Urgency, Innovation and Collaboration for Lakes, Lochs & Wetlands
The Seven Lochs Partnership hosted the 2023 UK and Ireland Lakes Network Conference in Glasgow on 10th and 11th October.
Over two days delegates experienced a trio of thought provoking site visits in the Seven Lochs Wetland Park and Strathclyde Country Park, and received a series of papers which provided:
- European context: climate change impacts on lakes and water systems,
- progress with sustainable urban drainage retrofitting in Glasgow through the City Deal,
- a range of examples of partnership and collaborative working and community engagement with lakes, and;
- lightening talks on tools for lake management.
John Pinder, Chair of the UK and Ireland Lakes Network in summing up said
“The site visits and papers have reflected the theme of the conference ‘Urgency, Innovation and Collaboration’, and delegates have had the opportunity to make new and rekindle existing connections with others working on lakes. Many thanks to all those who supported, hosted and attend the conference for making it a success”.
- Keynote Speaker: European Living Lakes Association – Climate change and water ecosystems in Europe, Udo Gattenlöhner – Global Nature Fund
- Glasgow – City Deal Drainage Retrofit Programme – Objectives and lessons learnt, David Hay – Glasgow City Council
- Multi-Functional nature-based solutions through multi-partner finance, Martin Faulkner – NatureScot
- Sustainable finance for lake protection: a case study from Lake Windermere, Alison Whalley (Environment Agency) and Tim Duckmanton (LDPNA) – Love Windermere Partnership Part 1 and Part 2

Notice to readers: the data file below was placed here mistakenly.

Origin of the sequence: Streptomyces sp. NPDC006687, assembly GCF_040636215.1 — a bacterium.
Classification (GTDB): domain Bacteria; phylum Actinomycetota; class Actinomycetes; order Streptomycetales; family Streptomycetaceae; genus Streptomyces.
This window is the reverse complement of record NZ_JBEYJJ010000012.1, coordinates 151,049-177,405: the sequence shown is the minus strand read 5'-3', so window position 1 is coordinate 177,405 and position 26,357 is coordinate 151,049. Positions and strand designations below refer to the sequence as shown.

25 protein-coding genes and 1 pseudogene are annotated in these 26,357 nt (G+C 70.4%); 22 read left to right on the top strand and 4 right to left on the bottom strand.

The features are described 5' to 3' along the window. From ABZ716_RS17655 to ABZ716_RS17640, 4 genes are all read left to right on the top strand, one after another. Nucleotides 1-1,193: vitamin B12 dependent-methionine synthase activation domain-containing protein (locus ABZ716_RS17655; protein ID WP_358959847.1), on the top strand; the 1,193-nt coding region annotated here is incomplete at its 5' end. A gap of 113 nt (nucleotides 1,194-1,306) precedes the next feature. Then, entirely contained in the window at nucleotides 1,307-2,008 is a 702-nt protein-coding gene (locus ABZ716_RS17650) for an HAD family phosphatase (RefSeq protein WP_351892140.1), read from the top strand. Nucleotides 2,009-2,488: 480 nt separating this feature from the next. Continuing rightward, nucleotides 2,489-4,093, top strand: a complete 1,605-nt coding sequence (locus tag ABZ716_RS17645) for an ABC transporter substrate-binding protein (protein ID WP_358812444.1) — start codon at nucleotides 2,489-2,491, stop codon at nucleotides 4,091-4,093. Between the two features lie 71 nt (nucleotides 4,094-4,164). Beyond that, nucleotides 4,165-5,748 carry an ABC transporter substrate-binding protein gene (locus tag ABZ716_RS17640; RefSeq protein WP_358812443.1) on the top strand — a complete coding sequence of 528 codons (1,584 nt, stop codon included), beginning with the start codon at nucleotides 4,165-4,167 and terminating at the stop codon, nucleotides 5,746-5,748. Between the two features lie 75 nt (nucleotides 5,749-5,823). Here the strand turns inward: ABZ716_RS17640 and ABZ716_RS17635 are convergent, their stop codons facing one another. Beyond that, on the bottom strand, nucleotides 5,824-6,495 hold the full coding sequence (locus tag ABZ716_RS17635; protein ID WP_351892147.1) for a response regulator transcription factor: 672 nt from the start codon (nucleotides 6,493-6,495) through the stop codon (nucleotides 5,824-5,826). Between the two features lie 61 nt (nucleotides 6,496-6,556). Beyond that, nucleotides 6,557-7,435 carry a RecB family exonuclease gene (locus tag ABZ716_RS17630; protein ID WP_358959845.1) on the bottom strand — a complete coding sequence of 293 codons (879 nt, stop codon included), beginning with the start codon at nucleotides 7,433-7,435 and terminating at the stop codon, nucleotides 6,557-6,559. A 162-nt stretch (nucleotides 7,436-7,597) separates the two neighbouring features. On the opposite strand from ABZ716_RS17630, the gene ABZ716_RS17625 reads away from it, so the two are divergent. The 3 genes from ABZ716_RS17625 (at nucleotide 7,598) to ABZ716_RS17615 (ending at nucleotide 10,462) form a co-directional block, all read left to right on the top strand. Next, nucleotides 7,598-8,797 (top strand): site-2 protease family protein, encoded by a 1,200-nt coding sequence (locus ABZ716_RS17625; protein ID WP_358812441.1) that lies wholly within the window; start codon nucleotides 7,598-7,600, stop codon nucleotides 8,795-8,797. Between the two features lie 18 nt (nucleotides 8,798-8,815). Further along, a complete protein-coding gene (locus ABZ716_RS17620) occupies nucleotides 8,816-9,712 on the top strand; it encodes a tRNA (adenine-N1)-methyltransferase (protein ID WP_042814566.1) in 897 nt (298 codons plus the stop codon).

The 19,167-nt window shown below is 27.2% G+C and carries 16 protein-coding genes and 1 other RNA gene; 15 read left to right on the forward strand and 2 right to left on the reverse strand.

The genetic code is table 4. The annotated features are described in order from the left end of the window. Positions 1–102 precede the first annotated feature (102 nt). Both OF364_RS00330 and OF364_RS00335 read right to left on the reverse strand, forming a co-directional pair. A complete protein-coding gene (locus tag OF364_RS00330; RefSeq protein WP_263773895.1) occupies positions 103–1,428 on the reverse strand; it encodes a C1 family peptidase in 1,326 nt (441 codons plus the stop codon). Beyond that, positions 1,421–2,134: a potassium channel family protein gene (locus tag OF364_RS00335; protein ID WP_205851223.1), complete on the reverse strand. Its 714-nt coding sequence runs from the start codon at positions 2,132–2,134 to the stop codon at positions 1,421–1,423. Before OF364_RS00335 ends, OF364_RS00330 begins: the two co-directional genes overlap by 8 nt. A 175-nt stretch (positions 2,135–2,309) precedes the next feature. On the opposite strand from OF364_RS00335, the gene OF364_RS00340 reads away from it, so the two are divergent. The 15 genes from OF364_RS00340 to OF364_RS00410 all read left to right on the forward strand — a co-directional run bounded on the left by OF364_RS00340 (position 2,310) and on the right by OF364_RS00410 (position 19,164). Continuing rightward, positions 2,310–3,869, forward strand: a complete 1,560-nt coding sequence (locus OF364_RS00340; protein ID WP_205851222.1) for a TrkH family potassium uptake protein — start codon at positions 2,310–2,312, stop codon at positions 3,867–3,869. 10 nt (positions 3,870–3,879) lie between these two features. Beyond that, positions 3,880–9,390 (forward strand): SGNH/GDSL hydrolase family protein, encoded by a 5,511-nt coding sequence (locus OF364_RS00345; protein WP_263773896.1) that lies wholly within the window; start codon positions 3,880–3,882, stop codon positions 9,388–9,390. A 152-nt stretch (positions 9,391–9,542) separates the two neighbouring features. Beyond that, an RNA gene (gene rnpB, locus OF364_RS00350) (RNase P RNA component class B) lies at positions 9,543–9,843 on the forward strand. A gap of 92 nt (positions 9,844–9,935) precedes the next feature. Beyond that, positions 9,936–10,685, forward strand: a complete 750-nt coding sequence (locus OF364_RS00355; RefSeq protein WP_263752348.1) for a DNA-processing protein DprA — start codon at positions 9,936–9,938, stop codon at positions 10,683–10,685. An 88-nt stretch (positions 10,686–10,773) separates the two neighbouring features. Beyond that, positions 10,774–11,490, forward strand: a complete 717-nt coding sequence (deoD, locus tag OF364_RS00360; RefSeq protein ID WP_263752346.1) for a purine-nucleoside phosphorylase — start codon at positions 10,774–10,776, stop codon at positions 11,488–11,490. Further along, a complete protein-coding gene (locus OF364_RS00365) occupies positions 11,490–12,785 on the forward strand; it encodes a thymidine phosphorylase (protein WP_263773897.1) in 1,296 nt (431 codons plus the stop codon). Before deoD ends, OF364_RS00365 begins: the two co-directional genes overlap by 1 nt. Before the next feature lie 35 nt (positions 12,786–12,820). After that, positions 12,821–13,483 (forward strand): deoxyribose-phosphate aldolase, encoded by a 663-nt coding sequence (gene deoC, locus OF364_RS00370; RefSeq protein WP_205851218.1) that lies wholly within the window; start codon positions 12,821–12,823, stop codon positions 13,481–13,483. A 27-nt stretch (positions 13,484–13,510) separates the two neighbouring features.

- Empowering citizen science: real-time algal bloom monitoring via digital microscopes and artificial intelligence across eight states, Andrew Monk – IoLight
- Bloomin’ Algae in Scotland – a Citizen Science App, Jan Krokowski – SEPA / UK Centre for Ecology and Hydrology
- The Big Windermere Survey: a citizen science approach to monitoring water quality, Lynsey Harper, Freshwater Biological Association
- Restoration of the shallow hyper-eutrophic lake, Kralingse Plas, Netherlands, using Phoslock, Kate Waters-Hart, Phoslock
- Lake-bedtime stories: the value of sediment records for lake restoration, Madeline Moyle and John Boyle, University of Liverpool
- Social gains from lakes, future threats and sustainable protection for nature, Nicola Morris, South West Lake Trust
- The Ecological Network Tool: Using spatial modelling to identify priorities for wetland and woodland creation across north-west England, Lorna Drake, Natural England and Natural Course
- Bullets, birds, and binoculars: engaging people and changing mindsets around Lough Neagh, Peter Harper and Nial O’Neil, Lough Neagh Partnership and D-on Architects